I held out as long possible before writing anything iWatch related. The irony is that I am iFatigued with everyone iGuessing about an iUnnanounced product, and yet here I am contributing to the noise. ¡iCaramba! The proverbial last straw: I read a piece comparing Microsoft’s unannounced wearable to Apple’s unannounced wearable. OMG.
And AFTER deciding to write this piece—but before I could start—another piece appeared with the declarative headline “Here’s Everything We Know About the iWatch.” And because I cannot make up stuff this good, apparently the things we KNOW include:
Why Everyone Around You Is An Idiot
If you sit and watch a busy street for any length of time, you’ll see a surprising number of bone-headed drivers, bicyclists, and even pedestrians. People walk straight into lampposts because they’re staring down at their phones. Drivers pull U-turns in the middle of traffic, run red lights, or head the wrong way down a one-way street. And bicyclists – especially those ones with Spandex logowear – weave in and out, oblivious to all traffic laws, as well as to basic self-preservation.
When did the world get populated with such bozos?
It has been ever thus. You and I sit at the far right edge of the Gaussian distribution (that’s “bell curve” for the less mathematically minded) for intelligence, right? Those other people? Not so much. It takes a lot of below-average people to average-out the better examples of humanity such as ourselves.
Are FPGAs Harbingers of a New Era?
The title may have put you off. In fact, it probably should have. After all, most of us in the press/analyst community have - at one time or another during the past decade or two - been walking around like idiots wearing sandwich signs saying, “The End is Nigh!” And, we got just about as much attention as we deserved. “Yawn, very interesting, press and analysts, and now back to planning the next process node…”
It gets worse. Predicting that Moore’s Law will end is pretty much a no-brainer. It’s about as controversial as predicting that a person will die… someday. There is obviously some point at which the laws of physics and the reality of economics will no longer allow us to double the amount of stuff we put on a single chip every two years. The question is - when will we reach that point, and how will we know we are there?
What’s Coming When?
As we continue to try (and succeed at) stuffing more circuity into a tiny space than physics allows without great cleverness, we are drifting more and more into the use of multiple patterning. We’ve looked at this a number of times, starting with the simplistic view of litho-etch-litho-etch (LELE) approach and then digging deep into the far less intuitive self-aligned (or spacer-assisted) double-patterning (SADP).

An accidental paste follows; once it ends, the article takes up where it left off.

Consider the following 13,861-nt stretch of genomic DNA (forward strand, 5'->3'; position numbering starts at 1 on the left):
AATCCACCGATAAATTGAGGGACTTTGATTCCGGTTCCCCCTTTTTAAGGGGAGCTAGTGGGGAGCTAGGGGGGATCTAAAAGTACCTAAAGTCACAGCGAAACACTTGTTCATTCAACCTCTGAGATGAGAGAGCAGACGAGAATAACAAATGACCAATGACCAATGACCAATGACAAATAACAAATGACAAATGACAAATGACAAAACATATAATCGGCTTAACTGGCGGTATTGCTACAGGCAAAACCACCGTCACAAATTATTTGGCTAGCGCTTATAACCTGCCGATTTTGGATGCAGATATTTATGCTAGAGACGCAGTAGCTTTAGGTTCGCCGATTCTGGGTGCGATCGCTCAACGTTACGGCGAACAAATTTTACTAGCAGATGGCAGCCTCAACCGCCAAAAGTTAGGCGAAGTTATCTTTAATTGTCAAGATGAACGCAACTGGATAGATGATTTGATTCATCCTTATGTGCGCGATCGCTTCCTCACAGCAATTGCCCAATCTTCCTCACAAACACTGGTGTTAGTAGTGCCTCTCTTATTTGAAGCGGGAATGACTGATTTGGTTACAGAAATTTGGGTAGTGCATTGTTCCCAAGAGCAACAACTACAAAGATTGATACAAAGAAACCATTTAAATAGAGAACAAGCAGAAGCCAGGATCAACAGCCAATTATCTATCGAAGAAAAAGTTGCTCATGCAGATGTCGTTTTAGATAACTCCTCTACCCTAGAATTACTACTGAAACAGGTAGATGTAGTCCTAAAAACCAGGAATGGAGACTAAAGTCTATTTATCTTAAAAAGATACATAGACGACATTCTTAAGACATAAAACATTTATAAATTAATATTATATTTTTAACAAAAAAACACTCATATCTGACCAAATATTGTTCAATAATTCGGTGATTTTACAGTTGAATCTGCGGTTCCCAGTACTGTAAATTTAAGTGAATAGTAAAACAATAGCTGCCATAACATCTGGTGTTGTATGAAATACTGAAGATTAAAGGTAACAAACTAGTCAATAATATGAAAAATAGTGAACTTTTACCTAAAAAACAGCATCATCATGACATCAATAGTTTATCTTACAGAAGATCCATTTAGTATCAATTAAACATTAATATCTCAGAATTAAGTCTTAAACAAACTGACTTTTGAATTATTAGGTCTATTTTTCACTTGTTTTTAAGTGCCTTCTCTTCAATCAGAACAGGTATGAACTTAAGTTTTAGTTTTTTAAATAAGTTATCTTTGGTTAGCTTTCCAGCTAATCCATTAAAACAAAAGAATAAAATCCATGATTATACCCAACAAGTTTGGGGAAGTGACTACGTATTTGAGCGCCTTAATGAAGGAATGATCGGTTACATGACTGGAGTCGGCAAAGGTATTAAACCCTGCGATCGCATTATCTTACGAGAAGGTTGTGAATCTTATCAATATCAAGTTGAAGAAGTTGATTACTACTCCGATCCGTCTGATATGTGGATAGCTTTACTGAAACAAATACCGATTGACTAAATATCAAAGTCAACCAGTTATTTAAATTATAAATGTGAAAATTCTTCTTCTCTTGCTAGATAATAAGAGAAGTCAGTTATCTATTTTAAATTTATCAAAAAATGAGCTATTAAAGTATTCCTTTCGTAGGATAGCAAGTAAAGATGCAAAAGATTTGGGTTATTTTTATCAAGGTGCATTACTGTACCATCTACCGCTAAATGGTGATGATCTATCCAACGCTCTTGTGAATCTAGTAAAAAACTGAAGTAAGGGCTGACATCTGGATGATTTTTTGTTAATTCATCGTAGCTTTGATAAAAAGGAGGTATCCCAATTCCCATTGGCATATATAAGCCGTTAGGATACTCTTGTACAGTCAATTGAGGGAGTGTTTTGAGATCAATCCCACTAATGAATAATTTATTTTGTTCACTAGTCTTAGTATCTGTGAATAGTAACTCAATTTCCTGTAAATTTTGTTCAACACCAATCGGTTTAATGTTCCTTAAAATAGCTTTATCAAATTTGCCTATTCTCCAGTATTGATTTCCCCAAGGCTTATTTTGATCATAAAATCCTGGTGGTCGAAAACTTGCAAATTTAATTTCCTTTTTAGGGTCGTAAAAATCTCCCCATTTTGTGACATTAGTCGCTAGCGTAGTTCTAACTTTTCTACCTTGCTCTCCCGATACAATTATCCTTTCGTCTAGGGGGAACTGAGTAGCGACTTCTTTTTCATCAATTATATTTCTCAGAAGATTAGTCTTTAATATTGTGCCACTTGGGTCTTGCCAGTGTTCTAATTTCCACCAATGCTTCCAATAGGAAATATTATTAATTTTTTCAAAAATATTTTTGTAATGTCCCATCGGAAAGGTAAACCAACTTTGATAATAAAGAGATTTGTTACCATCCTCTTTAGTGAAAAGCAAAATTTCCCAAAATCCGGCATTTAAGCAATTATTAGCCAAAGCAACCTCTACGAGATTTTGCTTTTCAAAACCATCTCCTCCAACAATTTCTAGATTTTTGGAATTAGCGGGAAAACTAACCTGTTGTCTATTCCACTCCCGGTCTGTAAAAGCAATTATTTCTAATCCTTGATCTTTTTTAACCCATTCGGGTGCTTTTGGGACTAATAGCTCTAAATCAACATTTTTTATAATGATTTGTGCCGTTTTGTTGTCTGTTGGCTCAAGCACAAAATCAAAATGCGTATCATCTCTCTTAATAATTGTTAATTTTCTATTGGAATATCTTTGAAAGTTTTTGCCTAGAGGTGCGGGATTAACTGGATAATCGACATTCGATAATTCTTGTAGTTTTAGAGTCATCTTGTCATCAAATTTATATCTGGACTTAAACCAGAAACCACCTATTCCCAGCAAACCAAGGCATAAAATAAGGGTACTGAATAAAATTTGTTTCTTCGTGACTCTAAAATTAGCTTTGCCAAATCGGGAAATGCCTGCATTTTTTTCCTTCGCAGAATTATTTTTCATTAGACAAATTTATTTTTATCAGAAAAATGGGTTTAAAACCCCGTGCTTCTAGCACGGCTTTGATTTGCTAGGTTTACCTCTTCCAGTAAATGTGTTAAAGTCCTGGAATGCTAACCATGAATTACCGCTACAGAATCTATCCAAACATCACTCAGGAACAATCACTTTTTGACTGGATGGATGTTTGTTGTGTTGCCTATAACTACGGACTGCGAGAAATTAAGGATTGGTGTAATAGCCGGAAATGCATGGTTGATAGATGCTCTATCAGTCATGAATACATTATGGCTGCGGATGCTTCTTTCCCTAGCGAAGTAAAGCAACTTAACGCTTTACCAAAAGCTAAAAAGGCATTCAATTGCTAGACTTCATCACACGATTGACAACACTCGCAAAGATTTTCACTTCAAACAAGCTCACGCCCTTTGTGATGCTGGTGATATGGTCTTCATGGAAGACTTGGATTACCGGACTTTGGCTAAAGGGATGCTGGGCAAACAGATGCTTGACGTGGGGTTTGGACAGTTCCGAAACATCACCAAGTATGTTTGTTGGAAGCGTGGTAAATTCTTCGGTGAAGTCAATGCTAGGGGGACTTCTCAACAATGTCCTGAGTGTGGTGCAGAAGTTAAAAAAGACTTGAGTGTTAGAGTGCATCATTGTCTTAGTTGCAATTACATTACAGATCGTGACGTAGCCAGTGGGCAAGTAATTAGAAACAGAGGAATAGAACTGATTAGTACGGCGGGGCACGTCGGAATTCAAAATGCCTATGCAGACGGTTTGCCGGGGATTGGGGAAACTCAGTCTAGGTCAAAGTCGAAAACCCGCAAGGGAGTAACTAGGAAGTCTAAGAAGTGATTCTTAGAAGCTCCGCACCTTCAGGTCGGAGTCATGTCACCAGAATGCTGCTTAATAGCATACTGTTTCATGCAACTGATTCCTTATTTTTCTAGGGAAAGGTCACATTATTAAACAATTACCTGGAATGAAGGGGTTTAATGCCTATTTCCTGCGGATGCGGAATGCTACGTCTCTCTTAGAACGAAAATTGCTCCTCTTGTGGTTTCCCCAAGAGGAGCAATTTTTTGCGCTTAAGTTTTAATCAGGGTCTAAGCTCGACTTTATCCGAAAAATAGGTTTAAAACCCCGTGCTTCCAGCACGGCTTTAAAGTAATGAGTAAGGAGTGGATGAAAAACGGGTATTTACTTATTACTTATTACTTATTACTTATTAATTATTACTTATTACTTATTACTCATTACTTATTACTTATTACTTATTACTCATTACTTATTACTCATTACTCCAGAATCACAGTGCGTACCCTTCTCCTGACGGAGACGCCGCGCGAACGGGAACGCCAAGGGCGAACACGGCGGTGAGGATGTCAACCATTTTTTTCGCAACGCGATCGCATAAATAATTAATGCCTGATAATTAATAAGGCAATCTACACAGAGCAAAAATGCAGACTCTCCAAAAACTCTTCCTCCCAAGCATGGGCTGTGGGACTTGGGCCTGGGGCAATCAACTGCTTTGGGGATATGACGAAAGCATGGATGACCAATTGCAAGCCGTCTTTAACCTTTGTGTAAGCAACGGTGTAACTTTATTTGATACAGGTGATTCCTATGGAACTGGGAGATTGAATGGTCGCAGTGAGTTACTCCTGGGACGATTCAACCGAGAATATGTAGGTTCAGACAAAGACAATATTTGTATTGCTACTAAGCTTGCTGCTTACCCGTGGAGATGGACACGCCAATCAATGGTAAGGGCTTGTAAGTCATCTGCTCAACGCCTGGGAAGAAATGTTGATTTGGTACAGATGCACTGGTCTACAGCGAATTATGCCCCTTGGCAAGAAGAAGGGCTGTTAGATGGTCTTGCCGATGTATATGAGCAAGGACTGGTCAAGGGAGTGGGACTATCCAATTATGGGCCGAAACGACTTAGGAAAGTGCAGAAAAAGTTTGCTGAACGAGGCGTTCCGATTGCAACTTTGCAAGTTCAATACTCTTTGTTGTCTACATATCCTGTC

As we’ve mentioned here and there, these technologies are, to some extent, in production – and more is coming. What’s a bit confusing is what’s coming when and why. Today’s musings attempt to sort that out.
But before we do that, let’s do a quick review (with more details available in the prior pieces linked above). Multiple patterning is a trick we play so that we can place features closer together than can be done with a single exposure. The solution? Split the mask pattern in half and do two exposures.
Lattice's iCE40 Ultra and Xilinx at
Bienvenido a Fish Fry! Welcome to this week’s field programmable Fish Frying festivities. First to join the podcastin' party is Joy Wrigley from Lattice Semiconductor. Joy and I discuss how FPGAs are breaking into the IoT scene and why low power will make all the difference in tomorrow’s mobile designs. Joining the fun next is Barrie Mullins from Xilinx. Barrie and I chat about how Vivado is playing a bigger role in this year's X-fest and why this conference isn't just for FPGA designers.
Movidius Camera Processor Helps Drones As Well As Doctors
Video surveillance, CCTV, camera-toting drones, cellphone video, stoplight cameras – they’re everywhere! It seems as though no public space isn’t being recorded, filed, uploaded, and possibly analyzed for malfeasance. The common factor in all these scenarios is digital cameras.
And what do all digital cameras need? Lots of storage, lots of bandwidth, and lots of processing power. Grabbing frame after frame of unrefined, uncompressed video isn’t interesting. You need to massage the video before it’s useful. That means some combination of white balance, edge detection, smoothing, compressing, artefact reduction, and possibly image recognition. That’s a lot of work on a lot of pixels, in very little time.